Is Hewlett-Packard's Dividend Reason Enough to Buy?

In the technology industry, there's perhaps no better turnaround story right now than Hewlett-Packard (NYSE: HPQ  ) . After reporting several consecutive quarters of declining revenue, its shares collapsed, only to strongly recover over the past year. In fact, its rise from the depths has been so strong you'd think nothing at all was wrong with the company. But judging a company by its share price performance can often be misleading.

HP continues to struggle and its underlying business is by no means out of the woods. And yet, its share price does not reflect its struggles. HP has been able to keep shareholders relatively happy with a strong dividend yield that is very competitive within the technology sector. And, thanks to its ability to generate cash flow, the company even offered investors a dividend increase recently.

But investors should take caution before celebrating HP's return to glory. Despite its willingness to send more cash back to shareholders, HP's core segments continue to underperform. That's why technology enthusiasts may want to look past HP and consider Microsoft (NASDAQ: MSFT  ) instead.

Is HP's dividend masking its struggles?
For better or worse, HP's core business continues to be hardware, particularly PC-reliant hardware. It's busily building out its other software and services businesses, but its large printers segment continues to drag it down. HP's revenue fell 7% in 2013, and the company followed this performance with a 1% revenue decline in the fiscal 2014 first quarter.

The struggles of firms still dependent on the personal computer should come as no surprise. Several large technology companies that rose to prominence during the PC era are looking more old and stodgy with each passing quarter. Take semiconductor giant Intel (NASDAQ: INTC  ) as an example. For years it whiffed on its attempts to get its chips into mobile devices. It basically missed the boat on the global smartphone boom and has been trying to play catch up ever since, with little to show for it.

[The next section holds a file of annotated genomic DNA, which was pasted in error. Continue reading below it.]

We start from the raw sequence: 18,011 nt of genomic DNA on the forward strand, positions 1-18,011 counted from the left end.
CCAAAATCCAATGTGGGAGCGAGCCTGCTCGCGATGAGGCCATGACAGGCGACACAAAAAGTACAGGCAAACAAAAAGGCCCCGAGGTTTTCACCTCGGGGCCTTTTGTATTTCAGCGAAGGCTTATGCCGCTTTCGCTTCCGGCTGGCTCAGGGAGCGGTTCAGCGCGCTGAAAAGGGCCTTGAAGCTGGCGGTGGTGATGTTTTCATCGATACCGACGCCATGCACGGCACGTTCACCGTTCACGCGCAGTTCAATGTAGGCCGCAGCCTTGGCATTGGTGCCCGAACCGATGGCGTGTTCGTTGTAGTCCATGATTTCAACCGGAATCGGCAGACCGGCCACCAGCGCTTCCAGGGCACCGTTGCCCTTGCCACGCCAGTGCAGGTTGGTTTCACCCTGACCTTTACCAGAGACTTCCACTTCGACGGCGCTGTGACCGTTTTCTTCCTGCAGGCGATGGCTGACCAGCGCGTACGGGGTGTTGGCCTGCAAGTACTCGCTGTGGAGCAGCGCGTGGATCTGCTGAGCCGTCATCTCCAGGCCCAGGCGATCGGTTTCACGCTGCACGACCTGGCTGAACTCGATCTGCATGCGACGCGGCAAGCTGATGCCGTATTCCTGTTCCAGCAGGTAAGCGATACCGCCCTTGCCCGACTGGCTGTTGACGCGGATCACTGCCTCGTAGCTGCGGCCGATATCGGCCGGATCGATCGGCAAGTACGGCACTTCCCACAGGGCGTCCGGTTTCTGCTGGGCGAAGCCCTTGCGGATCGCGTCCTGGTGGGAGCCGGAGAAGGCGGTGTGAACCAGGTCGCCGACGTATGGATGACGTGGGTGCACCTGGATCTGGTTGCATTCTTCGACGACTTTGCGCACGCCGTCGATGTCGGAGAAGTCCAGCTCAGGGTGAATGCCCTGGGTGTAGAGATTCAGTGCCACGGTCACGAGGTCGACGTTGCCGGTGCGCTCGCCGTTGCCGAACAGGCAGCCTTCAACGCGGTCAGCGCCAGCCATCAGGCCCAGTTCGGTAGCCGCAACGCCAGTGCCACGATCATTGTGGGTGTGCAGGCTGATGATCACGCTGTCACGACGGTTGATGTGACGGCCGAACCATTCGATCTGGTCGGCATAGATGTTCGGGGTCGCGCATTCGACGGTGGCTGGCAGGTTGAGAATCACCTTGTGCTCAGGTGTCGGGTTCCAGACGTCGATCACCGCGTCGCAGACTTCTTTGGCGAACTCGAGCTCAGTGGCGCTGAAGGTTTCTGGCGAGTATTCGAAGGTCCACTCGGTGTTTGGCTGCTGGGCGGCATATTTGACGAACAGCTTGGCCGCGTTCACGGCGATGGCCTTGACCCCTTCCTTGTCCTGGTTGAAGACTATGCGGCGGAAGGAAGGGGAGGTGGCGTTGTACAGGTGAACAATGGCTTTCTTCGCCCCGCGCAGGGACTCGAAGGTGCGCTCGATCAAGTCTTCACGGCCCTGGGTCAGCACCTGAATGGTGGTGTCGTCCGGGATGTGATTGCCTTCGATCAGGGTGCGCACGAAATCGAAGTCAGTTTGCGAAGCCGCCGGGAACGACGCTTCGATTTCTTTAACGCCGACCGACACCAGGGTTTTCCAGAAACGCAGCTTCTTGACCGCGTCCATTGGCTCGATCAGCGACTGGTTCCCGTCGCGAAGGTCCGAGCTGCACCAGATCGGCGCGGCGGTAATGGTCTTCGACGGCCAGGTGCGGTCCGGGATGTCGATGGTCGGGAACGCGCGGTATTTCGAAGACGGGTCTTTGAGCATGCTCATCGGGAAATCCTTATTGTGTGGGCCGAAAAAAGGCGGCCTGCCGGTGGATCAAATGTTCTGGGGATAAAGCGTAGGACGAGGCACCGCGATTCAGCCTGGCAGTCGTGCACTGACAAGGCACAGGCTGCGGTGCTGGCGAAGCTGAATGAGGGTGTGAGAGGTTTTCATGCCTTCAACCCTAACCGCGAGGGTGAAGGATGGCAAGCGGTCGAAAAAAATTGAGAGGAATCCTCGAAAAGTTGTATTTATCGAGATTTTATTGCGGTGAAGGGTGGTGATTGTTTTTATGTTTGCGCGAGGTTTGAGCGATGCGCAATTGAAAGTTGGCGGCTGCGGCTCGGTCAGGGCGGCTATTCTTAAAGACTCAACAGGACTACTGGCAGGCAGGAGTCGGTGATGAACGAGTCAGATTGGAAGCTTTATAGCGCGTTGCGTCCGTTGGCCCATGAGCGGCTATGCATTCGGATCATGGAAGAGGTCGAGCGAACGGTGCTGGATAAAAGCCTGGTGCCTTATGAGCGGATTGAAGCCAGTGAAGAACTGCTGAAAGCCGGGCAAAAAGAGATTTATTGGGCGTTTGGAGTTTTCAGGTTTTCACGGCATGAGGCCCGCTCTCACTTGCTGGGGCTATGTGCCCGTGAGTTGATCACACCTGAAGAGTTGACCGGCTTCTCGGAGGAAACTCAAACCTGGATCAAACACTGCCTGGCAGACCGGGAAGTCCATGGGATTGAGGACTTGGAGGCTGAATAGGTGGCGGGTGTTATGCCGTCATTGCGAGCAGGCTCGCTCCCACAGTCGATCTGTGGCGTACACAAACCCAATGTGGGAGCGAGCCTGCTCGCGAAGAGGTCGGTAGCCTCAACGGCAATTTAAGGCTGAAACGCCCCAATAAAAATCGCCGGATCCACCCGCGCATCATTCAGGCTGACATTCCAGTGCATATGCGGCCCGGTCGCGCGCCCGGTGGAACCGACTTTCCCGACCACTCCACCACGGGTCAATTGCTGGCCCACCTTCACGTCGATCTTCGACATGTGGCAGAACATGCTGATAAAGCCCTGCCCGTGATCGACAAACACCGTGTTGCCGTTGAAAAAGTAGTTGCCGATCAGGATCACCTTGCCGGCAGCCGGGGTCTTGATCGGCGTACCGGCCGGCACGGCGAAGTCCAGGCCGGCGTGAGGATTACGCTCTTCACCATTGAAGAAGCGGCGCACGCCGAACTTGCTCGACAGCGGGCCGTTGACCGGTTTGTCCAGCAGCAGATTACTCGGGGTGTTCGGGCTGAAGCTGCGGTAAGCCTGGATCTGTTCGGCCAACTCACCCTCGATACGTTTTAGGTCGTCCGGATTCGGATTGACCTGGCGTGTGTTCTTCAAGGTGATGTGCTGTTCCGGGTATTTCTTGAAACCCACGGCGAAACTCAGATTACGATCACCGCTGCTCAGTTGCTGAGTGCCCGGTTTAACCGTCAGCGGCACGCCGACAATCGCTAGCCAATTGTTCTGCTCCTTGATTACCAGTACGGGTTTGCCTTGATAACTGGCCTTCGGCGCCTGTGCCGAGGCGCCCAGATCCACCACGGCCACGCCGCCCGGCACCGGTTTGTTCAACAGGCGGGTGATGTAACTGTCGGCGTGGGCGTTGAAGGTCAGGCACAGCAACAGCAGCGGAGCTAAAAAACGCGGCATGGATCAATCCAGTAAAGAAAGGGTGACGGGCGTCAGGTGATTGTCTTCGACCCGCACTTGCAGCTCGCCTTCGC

Intel posted declining revenue, gross margin, and earnings per share last year. Intel has demonstrated a notable lack of ability to get its chips into tablets, smartphones, and other mobile devices, and the results speak for themselves.

Like HP, Intel is relying on its hefty dividend to keep shareholders from fleeing for the exits. Intel's 3.7% dividend yield is nice, but technology investors should be more concerned about growth than yield, and that's where Intel is coming up short.

HP runs the same risk in that regard. It recently increased its dividend by 10%, which will likely satisfy investors who like to receive income. But there are more pressing needs for HP to be concerned with, the most concerning of which is its continued lack of revenue growth.

A better tech stock for growth and income
Microsoft's cloud-based offerings are performing tremendously. Its commercial cloud services, which include Office 365, Azure, and Dynamics CRM Online, more than doubled quarterly revenue versus the same quarter last year.

The real growth engine at Microsoft is its commercial licensing, which accounts for nearly half of the company's total revenue. Gross margin at that division clocked in at 92% over the past two quarters. Microsoft showed a tremendous ability to rise above what's amounted to relatively modest overall IT spending at the enterprise level, because it's taking share from competitors.